Guinea nest questions..

Discussion in 'Guinea Fowl' started by nursesammy, Sep 12, 2010.

  1. nursesammy

    nursesammy Chillin' With My Peeps

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    Mar 21, 2010
    Alta Vista , KS
    I have been watching an finally found it. I saw her sitting in there an then out after a bit. I checked an saw 3 eggs. Its in the pasture an im afraid cattle might step on it. Can i fence it so she can get in an cattle cant? Or would that scare her away?
     
  2. robin416

    robin416 Chillin' With My Peeps

    Feb 6, 2007
    Actually if the live stock did trample it that would a blessing in disguise. A Guinea on a nest out in the open is a prime target for predators.

    My suggestion is to remove the eggs from the nest. Then keep her locked up in the coop until she's laid her egg for the day. Then let her out for the rest of the day. Do that for a week, you'll be training her to lay in the coop and not out where predators can get at her.
     
  3. nursesammy

    nursesammy Chillin' With My Peeps

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    Mar 21, 2010
    Alta Vista , KS
    Ill have to try that. I didnt know they would do that. I thought i always was going to be looking for the nest. Luckily the nest is less than 15 yards away from the house and we dont have a predator issue. However my dog steals eggs at times.
     
  4. robin416

    robin416 Chillin' With My Peeps

    Feb 6, 2007
    Unless you're in an area that has never had raccoon, possums, fox, coyotte, you get the idea then a bird on a nest out in the grass is in danger. The fox that grabbed one of my Guineas was close enough to our house that I was able to run out screaming and get it to drop the Guinea. I have found signs that predators have been all the way up to our house.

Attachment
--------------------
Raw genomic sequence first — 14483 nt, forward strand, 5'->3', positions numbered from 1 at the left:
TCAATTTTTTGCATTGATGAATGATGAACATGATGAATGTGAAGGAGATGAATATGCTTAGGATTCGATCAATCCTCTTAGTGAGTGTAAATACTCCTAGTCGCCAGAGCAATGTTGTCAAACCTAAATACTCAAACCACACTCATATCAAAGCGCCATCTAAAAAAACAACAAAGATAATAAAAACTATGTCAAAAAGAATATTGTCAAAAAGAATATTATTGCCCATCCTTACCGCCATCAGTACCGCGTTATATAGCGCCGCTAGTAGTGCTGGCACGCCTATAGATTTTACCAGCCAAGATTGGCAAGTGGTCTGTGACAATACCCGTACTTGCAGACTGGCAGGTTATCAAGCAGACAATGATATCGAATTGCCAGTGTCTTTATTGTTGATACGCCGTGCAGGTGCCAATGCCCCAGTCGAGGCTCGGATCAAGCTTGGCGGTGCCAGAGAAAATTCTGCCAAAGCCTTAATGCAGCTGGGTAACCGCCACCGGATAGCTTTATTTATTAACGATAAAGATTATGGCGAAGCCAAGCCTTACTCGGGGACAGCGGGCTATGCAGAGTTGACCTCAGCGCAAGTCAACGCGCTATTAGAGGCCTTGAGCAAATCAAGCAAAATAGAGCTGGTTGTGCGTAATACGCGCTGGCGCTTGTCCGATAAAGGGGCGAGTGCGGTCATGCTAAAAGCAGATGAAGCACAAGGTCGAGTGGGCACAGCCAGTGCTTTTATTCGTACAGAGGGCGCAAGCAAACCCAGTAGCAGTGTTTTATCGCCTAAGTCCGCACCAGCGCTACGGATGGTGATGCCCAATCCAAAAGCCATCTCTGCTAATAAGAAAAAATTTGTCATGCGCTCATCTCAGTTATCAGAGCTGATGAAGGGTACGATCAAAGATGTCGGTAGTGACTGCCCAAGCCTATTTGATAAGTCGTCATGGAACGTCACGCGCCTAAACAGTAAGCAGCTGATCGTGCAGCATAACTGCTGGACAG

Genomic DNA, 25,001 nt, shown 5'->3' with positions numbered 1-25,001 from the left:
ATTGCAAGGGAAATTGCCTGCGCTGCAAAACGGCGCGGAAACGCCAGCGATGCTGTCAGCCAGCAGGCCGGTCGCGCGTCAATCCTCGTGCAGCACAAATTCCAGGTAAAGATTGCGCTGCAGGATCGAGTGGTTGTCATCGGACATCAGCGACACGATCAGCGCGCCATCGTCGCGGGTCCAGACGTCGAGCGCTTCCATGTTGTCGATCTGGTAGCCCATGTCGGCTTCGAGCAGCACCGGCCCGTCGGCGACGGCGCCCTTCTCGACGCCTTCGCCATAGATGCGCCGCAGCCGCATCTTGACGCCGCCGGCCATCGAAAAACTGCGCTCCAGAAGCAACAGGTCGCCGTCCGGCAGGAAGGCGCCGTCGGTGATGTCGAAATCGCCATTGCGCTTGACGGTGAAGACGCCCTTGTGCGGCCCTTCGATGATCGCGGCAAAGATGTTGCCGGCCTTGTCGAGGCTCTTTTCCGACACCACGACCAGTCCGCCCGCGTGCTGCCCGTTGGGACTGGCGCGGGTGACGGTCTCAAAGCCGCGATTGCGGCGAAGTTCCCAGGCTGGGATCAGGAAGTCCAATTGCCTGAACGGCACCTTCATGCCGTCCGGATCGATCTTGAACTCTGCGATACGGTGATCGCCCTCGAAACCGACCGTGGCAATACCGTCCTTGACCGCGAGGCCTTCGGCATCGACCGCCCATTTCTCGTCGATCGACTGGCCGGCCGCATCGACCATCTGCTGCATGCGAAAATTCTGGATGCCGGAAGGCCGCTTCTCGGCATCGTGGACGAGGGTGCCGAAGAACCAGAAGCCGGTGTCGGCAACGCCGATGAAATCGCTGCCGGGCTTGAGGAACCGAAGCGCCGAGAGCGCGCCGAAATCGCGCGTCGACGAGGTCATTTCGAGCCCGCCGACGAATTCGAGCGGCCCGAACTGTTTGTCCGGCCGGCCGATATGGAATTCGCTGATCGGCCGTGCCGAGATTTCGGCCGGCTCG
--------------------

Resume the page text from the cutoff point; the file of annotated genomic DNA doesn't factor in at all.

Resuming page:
Lean a half sheet of plywood against an inside wall of their coop. Put straw in it. Chances are good she'll begin laying in there.
     
  5. glenolam

    glenolam Chillin' With My Peeps

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    Aug 19, 2009
    Canterbury, CT
    My $0.02 - it's not always bad to have a guinea lay eggs in the pasture. They usually will lay their nest in thick brush or woods - it took me two weeks to find where my guinea was building her nest. Long story short she decided after three weeks she'd had enough and abandoned the nest. I took all the eggs and put them in an incubator and hoped for the best. One guinea keet hatched out yesterday and I'm hoping more will today!

    Now the flip side is that I have two others out there and I'm fairly certain one is a goner. Found tufts of feathers throughout the field and three eggs cracked open at the other side. Still can't find the nests or the other guinea, though, so I'm trying to stay optimistic. I have boarded up the remaining guineas, male and female, to start retraining them, so that's definitely the way to go.
     
  6. casuarius

    casuarius Chillin' With My Peeps

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    Dec 21, 2009
    NC
    You could just incubate the eggs yourself? they are very easy. In my area, (NC) the guineas always lay around the late afternoon, and they always make a high pitch chattering noise different than their normal noises as soon as they lay a egg. I have gaurd dogs for predators, and the Guinea hens allowed to sit on her own nest still gets gone. I just use a incubator, hatched over 70 this year.
     

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